My very good friend, and former boss, Bosco once asked me something hilarious.
“Debbie, do you say every thought that pops into your head?”
Oh, Bosco. Oh, honey.
I only say about 20% of what’s in my melon. If I said everything that occurred to me, a few things would happen. I would never, and I mean never shut up. I’d have no friends, and I’d be locked up—either padded cell, or gray bar hotel.
But most of the thoughts to which I give voice are of the positive persuasion. I’ll tell the lady at the gas station I like her shoes, the kid bagging my groceries he has pretty eyes, and the little guy carrying a bag for his mom that he is a helpful, strong little man.
But for the most part, I’m much more reticent when it comes to the negative thoughts toward my fellow man.
The self-censoring comes from my childhood.
Although she’s gotten over it (Hoo boy, has she gotten over it), my mom was raised as a nice Catholic girl in the Ozzie and Harriet fifties. Act like a lady was drilled into every girl child from birth.
Having a dad in the military was part of it. It was impressed upon me every time I left the house I represented not only our family but the Coast Guard and the entire United States. How we acted reflected on Uncle Sam, Smokey the Bear, the Partridge Family and Dick Tracy.
And being raised in the South has a lasting impact on a young woman.
It’s an IV attached to every little girl, feeding a constant stream of expectations, prohibitions, and assumptions. “Mind your manners.” “Don’t be loud, or messy, or bossy, or rough.” After a while, that kind of stuff becomes part of one’s very marrow. Like it or not, admit it or not, most women live their lives with an internal hall monitor passing judgment on everything we say and do.
It’s why, when someone obviously doesn’t spare a thought for my feelings I’m stressing out to protect theirs.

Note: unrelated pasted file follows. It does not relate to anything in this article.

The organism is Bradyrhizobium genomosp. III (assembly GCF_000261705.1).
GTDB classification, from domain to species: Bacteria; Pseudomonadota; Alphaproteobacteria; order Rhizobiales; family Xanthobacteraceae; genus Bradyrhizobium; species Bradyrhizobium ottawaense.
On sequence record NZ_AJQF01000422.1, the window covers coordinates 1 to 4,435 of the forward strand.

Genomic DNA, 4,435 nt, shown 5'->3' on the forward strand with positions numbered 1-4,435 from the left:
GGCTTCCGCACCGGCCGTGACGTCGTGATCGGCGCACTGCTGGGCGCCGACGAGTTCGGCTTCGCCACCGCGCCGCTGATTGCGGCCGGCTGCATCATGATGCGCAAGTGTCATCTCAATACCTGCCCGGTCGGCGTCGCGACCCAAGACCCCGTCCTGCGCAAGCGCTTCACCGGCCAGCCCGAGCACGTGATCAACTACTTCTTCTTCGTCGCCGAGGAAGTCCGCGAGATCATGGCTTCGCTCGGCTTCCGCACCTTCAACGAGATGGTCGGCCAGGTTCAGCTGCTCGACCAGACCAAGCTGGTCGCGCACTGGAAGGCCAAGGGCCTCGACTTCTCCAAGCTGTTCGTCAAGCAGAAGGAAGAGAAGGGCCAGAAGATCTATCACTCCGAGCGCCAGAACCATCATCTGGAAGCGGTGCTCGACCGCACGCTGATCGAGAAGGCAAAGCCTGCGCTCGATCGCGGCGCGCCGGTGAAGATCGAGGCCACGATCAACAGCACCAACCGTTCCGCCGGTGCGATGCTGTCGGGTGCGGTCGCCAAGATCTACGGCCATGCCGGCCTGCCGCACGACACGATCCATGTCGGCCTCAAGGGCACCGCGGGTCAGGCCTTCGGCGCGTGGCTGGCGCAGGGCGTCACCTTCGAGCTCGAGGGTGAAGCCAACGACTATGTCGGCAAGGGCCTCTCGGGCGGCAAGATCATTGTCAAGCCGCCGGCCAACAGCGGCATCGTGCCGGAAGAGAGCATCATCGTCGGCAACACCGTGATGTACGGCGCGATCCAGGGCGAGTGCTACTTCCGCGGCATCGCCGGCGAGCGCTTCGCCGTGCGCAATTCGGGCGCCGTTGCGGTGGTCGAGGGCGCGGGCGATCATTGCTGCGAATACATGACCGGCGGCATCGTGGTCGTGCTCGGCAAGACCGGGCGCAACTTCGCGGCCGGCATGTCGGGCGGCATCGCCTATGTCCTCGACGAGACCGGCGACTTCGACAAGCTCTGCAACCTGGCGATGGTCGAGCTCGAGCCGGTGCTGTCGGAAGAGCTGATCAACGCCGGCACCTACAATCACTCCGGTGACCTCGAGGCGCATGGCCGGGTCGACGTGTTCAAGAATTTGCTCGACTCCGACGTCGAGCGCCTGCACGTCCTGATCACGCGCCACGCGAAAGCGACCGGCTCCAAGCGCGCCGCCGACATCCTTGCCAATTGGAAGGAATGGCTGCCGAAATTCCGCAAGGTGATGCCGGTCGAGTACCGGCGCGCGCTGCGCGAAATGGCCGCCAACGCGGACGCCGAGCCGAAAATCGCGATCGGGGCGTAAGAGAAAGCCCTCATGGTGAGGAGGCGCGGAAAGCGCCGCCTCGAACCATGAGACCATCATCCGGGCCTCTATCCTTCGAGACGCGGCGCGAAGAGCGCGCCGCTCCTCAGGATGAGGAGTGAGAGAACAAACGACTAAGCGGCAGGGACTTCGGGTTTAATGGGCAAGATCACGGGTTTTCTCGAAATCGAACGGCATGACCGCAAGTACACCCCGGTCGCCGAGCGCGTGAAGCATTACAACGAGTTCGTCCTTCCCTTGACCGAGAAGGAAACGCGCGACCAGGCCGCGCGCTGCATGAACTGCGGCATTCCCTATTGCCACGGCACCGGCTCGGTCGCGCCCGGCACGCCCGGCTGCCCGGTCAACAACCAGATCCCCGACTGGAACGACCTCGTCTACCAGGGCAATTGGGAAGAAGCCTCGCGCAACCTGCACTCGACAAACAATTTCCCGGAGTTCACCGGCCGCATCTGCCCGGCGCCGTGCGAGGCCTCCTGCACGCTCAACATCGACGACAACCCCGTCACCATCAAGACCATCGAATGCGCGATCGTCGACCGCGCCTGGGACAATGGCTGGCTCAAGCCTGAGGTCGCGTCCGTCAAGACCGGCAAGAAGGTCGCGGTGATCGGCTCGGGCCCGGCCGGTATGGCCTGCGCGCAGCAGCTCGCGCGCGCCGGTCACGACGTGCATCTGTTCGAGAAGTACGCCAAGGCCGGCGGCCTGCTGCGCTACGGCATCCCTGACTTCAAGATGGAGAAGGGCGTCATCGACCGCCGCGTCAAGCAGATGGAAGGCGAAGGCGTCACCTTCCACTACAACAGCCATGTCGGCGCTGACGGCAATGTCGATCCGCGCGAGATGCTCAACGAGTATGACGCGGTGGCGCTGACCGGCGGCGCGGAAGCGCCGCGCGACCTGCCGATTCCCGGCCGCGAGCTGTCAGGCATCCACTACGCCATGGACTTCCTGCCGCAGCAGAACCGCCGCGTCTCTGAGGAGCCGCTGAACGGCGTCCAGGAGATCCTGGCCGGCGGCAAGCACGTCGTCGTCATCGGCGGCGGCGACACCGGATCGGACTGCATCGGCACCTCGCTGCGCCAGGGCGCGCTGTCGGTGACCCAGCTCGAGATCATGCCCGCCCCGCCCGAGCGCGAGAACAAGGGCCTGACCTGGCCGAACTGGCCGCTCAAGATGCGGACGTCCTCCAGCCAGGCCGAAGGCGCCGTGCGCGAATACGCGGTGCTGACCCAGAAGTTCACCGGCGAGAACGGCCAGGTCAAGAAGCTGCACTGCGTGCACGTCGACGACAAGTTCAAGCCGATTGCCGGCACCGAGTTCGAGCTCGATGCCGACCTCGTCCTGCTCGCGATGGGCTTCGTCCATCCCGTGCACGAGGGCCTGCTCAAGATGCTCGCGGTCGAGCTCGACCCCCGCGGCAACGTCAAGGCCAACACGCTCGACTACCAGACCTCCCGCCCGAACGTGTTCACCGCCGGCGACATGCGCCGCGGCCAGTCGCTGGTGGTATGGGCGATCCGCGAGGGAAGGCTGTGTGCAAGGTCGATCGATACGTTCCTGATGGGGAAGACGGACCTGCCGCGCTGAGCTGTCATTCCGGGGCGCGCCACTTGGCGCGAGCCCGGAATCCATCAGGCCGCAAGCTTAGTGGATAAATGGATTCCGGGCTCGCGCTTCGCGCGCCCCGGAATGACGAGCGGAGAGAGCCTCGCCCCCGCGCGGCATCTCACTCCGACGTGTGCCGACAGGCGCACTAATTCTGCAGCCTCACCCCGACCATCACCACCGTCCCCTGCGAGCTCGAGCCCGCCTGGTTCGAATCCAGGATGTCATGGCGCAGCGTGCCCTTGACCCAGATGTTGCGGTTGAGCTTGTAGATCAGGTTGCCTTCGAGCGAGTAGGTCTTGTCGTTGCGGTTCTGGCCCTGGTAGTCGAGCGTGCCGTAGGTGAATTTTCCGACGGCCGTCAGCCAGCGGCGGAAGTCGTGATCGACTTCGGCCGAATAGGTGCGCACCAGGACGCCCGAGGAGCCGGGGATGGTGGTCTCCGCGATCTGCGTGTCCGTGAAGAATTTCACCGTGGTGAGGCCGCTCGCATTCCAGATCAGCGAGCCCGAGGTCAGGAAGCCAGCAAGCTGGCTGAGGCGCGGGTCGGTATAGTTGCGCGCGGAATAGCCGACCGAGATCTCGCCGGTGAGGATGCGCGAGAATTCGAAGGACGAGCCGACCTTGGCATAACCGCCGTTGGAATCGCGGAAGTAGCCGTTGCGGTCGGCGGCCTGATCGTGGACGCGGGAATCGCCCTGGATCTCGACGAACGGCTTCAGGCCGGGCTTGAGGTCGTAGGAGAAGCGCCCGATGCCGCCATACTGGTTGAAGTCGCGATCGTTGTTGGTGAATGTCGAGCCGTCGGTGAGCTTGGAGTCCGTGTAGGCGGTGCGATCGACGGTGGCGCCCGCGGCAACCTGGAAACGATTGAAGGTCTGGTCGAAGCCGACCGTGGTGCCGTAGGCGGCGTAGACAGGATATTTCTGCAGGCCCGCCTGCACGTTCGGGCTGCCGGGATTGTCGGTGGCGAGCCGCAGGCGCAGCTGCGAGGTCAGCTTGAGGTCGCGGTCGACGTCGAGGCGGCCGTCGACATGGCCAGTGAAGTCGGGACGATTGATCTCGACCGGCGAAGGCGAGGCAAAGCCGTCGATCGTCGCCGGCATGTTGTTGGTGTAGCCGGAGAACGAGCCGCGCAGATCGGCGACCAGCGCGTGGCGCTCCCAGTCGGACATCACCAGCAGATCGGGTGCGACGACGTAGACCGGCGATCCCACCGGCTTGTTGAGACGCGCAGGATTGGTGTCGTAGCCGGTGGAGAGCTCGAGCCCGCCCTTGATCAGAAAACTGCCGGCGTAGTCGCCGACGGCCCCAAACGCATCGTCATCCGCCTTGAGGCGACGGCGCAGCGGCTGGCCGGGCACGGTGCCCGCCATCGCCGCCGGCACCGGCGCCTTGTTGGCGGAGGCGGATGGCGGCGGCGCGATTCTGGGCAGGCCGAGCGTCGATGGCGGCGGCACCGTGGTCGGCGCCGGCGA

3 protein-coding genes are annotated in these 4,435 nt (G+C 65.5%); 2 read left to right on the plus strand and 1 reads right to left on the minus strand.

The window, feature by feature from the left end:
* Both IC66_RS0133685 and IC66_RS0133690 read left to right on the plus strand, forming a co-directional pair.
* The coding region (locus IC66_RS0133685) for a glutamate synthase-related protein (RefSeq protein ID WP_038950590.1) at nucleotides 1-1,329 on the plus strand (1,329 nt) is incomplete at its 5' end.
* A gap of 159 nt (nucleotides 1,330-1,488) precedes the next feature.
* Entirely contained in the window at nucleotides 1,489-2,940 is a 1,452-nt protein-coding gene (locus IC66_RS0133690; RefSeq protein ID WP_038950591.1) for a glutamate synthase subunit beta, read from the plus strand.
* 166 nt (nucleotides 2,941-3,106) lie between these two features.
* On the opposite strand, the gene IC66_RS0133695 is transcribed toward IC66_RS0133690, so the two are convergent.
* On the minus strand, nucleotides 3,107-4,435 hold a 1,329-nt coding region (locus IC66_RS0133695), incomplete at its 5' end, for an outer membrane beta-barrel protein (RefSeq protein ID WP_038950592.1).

But you know what?
I’m not looking for a job, a date, or the approval of others (the last one is the toughest for me).
So, there are times when I don’t give a fig about being polite. And I’m not gonna—not anymore.
When someone decides that because of their fellow human’s plumbing, or color, or accent, or who they love, or how they dress, or bank account, that that person is “other”, and less than. As in less deserving of basic humanity, or kindness, or civil rights, or a voice, or even the right to want those things.
When someone decides that their story, or history, or feelings are paramount, and others need to get over themselves, grow up, and grow a sense of humor.
When someone decides that when others stand up for themselves it’s an attack on them, and emblematic of the war against them and all good decent people; that the very rights of others marginalize them and threaten everything they stand for.
If you steal my parking spot, or the last sample at Costco, or fail to thank me if I hold the door for you, I’ll probably give you a low key dirty look, but keep my thoughts to myself.
But, from now on, when I see someone being cruel or hateful, or when someone is navigating their lives with a complete lack of compassion, and a proud absence of empathy, I will call it out.
From this day forward, I refuse to ‘be sweet’.
Thanks for your time.
Contact debbie at firstname.lastname@example.org